45 granted the authors of the other two books similar access, no doubt reflecting his hope he can spin history.
Landslide‘s early focus is on the fateful 77 “democracy-bending days between election and inauguration” — that is between the 2020 election and Joe Biden’s inauguration:
“Across those 77 days, the forces of disorder were summoned and directed by the departing president, who wielded the power derived from his near-infallible status among the party faithful in one final norm-defying act of a reality-denying presidency.”
Wolff riffs on the “fundamental modern assumption … that a crazy person cannot be elected president.” By any logic, the Trump story should have ended on January 6th, Wolff suggests, but concedes that even in defeat, the drama “continues to be inspirational to many — and why all Republican roads now lead to Mar-a-Lago.” Indeed, Wolff’s epilogue is entitled just that: The Road to Mar-a-Lago.
Rather than being scarred by defeat, Wolff writes, Trump “has weaponized it.”
“His ham-handed, doomed, blundering, and embarrassing efforts to undo that election, together with his heedless call to arms on January 6, showed him once more to be the naked emperor, evident not only to his enemies but, with ever-deeper sighs of incredulity, also to his allies.”
I Alone Can Fix it
Even in the prologue, co-authors Carol Leonnig and Philip Rucker identify the nub of Trump’s presidency; far from being “America First” his was a “Me First” presidency. As they put it, “Most of Trump’s failings can be explained by a simple truth: He cared more about himself than the country …. Trump prioritized what he thought to be his political and personal interests over the common good.”
“Decisions were driven by a reflective logic of self-preservation and self-aggrandizement. Delusions born of narcissism and insecurity overtook reality.”
A few pages later: “America’s democracy withstood the unrelenting assault of its president.”
The character flaws revealed in the first three years had:
“deadly ramifications in his final year. He displayed his ignorance, his rash temper, his pettiness and pique, his narcissism, his transgessive personality, his disloyalty, his sense of victimhood, his addiction to television, his suspicion and silencing of experts, and his deception and lies.”
Just who you’d want in the presidency of the most powerful nation on earth? Hardly!
While he got away with just about everything during his first three years, Covid proved to be a harsher challenge:
“Trump’s standard tool kit for getting out of trouble — bullying, bluster, and manipulation — was useless in managing the pandemic … Not only did he fail to keep Americans safe; he couldn’t even keep himself safe.”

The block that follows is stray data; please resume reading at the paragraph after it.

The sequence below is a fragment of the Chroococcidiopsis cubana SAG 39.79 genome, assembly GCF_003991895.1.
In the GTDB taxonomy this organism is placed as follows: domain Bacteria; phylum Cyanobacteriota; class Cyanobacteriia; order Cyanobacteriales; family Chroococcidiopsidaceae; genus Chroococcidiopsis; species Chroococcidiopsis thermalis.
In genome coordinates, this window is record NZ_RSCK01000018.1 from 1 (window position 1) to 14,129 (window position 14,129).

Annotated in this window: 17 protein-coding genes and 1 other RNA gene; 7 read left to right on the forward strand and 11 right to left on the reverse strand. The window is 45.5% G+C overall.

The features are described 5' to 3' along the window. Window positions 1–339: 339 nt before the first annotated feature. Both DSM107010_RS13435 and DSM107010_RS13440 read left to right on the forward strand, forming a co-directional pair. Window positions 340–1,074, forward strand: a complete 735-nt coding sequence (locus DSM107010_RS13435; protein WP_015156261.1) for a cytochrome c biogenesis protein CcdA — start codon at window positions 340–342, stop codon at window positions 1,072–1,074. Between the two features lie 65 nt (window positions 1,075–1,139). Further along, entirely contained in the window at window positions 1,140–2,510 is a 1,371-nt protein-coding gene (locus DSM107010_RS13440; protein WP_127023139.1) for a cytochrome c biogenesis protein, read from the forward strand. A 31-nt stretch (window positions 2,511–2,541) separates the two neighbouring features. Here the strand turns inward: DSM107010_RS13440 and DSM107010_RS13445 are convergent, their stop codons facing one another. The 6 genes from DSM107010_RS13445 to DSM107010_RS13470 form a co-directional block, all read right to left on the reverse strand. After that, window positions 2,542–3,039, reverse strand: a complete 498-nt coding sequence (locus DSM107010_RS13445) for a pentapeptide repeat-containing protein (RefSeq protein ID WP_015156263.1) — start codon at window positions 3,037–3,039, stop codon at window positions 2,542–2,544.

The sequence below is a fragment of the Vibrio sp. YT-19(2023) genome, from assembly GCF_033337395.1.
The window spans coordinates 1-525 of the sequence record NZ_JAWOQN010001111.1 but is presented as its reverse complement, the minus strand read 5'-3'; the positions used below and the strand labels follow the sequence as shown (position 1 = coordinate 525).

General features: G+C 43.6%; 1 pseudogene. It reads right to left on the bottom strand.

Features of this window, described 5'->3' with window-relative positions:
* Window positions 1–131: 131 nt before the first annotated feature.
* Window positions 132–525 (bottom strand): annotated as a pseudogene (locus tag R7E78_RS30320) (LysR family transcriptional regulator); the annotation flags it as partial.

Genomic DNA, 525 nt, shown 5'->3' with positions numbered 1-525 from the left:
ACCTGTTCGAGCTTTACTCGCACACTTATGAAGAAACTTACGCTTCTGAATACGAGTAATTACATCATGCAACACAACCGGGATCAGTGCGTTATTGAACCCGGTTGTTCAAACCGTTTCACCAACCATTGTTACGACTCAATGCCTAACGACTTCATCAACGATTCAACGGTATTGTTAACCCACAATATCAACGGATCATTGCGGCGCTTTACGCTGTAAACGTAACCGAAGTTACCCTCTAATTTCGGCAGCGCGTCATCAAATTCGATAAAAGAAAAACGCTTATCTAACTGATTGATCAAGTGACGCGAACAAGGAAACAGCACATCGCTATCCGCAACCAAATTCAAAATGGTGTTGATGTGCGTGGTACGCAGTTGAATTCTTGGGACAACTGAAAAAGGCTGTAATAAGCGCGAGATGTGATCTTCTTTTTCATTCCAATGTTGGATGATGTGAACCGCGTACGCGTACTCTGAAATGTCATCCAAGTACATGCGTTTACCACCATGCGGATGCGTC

Frankly We Did Win This Election
As in the other two books, the title of this book is taken from 45’s own words. Michael Bender is a first time book author but veteran reporter on the Trump beat at the Wall Street Journal, where he has filed several hundred Trump stories. As my audio copy was the last of the three to arrive, it did strike me that it covered most of the same territory as the other two books but with one main difference.
Over his years on the Trump beat, Bender attended some 50 Trump rallies, so he provides a lot more insight into the rallies than the other two. Chiefly, he describes a phenomenon known as the “Front Row Joes,” which are diehard 45 fans who get to his events days in advance in order to get a front-row seat.
This appears to be quite a community and — if you didn’t already realize it — the rallies are one of Trump’s big advantages, even though my view is that he mostly spent his time and energy preaching to the converted, while alienating the unconverted.
For the most part, Bender follows the familiar chronological path of 45’s last year in power, starting with the slowly dawning realization (and denial of) the early months of the pandemic, on to the George Floyd murder and the clearing of the grounds to make way for the Bible photo-op, then the disastrous attempt to restart the rallies with Omaha, then on to the pre-election weeks, the two debates with Joe Biden, Trump and many on his team contracting Covid themselves in October, the frenzied last-ditch rally push, Biden’s election win and then the familiar aftermath culminating in January 6th.
Like the other two books, Bender closes with a short section summarizing his interview with Trump in Mar-a-Lago. As in the other cases the King in Exile focused almost exclusively on the alleged election fraud and his bitterness about Mike Pence’s not helping him overturn the results on Jan. 6.
Here’s one of Bender’s insights into the nature of virtually every Trump rally and what he terms his “beloved rally stage:”
“Just him, his pulpit, and the gooseneck-think microphone he’d reflexively grab at the start off every speech and yank back and forth a few times, as if testing its ability to withstand the flurry of grievances, gossip, putdowns, pranks, understatements, oversimplifications, misrepresentations, deceptions, attacks, counterattacks, self-affirmations, reassurance, promises, hopes, and dreams that he was about to pour into it.”
To answer the question posed in this blog title, evidently this will not be the final glut of Trump books. We may barely have begun if he succeeds in hanging on as Republican frontrunner and/or wins in 2024. Love him or loathe him, authors will continue to be drawn to this mix of P.T. Barnum and would-be dictator.
Add in a four-year Biden interregnum and the possibility of an historic second Trump term extending to 2028, and — wait for it! — a second generation of Trump politicians starting with his children and we may barely have begun the Trump literary infestation.
We hope not but, whether we’re investors or not, we need to prepare for the possibility. My only real personal finance recommendation here is not to feed the beast by buying any of these books: borrow them by all means if you feel it necessary but save your money and don’t encourage them.
Jonathan Chevreau is the CFO of the Financial Independence Hub, former financial columnist for the Financial Post, Retired Money columnist for MoneySense.ca and the author of several financial books, including the new US edition  of Findependence Day.